...and I pass out from pain.
The subspecialist (or uberspecialist?) concurs with the cardiologist. I pass out from uncontrolled, high pain. My heart rate soars and then my blood pressure drops even if I don't pass out. Nothing's wrong with my heart, thank goodness, no defect or anything that requires further adventures in extreme medical procedures. It just beats way too fast from pain. Very relieved to know nothing else is going on. It's all the same old spine and bone issues.
I'm going back on the atenolol since my heartrate was lower on it and I feel more myself on it. To get my blood pressure up, I have to eat more salt and drink much more water. Gatorade in heat or high altitude. I've been craving salt, and hubby will have to stop taking the salt shaker out of my hand in a panic about how much I've been consuming (straight from the shaker).
Controlling the pain is probably not a bad idea, though that's difficult to do without pain meds (liver enzymes high). Heat, ice, rest, pacing myself, scooter.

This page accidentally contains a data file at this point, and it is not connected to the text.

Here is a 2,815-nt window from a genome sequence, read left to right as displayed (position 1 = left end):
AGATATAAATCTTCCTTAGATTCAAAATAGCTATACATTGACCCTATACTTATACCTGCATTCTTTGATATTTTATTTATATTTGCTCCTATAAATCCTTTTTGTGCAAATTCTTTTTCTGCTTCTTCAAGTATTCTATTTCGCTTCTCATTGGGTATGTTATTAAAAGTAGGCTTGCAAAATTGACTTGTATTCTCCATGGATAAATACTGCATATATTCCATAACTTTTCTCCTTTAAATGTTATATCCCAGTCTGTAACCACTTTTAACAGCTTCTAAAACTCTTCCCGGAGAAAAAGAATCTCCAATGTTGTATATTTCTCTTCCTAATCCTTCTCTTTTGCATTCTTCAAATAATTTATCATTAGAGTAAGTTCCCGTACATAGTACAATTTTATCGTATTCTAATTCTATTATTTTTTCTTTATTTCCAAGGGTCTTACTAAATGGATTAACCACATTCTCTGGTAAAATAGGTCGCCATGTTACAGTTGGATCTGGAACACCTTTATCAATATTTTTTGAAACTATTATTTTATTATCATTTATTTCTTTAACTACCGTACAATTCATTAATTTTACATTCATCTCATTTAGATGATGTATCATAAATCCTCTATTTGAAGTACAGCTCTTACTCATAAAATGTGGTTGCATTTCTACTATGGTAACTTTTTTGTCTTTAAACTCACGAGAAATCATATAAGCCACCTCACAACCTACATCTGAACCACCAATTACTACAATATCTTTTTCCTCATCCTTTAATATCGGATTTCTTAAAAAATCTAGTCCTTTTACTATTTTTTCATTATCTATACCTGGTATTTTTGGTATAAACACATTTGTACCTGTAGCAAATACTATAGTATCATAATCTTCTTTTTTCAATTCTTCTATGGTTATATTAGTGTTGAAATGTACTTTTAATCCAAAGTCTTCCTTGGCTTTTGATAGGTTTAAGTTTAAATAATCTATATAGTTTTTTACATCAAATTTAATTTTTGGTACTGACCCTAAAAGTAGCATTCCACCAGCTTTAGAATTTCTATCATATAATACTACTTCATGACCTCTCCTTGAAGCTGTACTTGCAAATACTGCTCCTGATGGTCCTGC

In the meantime (and I'm not lecturing any readers here, don't worry), I don't want to hear anything from anyone about how much more I need to be doing and how I just need to have a better attitude (or do yoga or try more). Apparently I'm able to handle an extreme of pain physically/mentally while there are undeniable physiological effects. My response to people, I think, will be an innocent, "oh, do you ever pass out from the pain, too?" when people start doling out the advice. And since chiropractic apparently did work for me a great deal--my sister confirms that my spine was a big scary S-shape on the x-rays--I'll start whispering, "Chiropractic...chiropractic..." at advice givers.
Seriously, I don't usually give people medical advice, though I will let them know if I've had a similar problem so they can ask questions if they like. And often they do. That's how I've found out about remedies and techniques that will work for me, by asking questions of people who have been there and listening to what they have to say. By asking questions of them and getting them to share their stories, I've learned a great deal. With these friends, no one tells me how I "should" do things, but I've often given alternatives a try and been interested to know what works, what practitioners are good and who are not, etc. I appreciate far more questions from people, such as "have you tried chiropractic?" to which I can answer "yes," to people who start on a rant about certain chiropractic techniques to the already converted.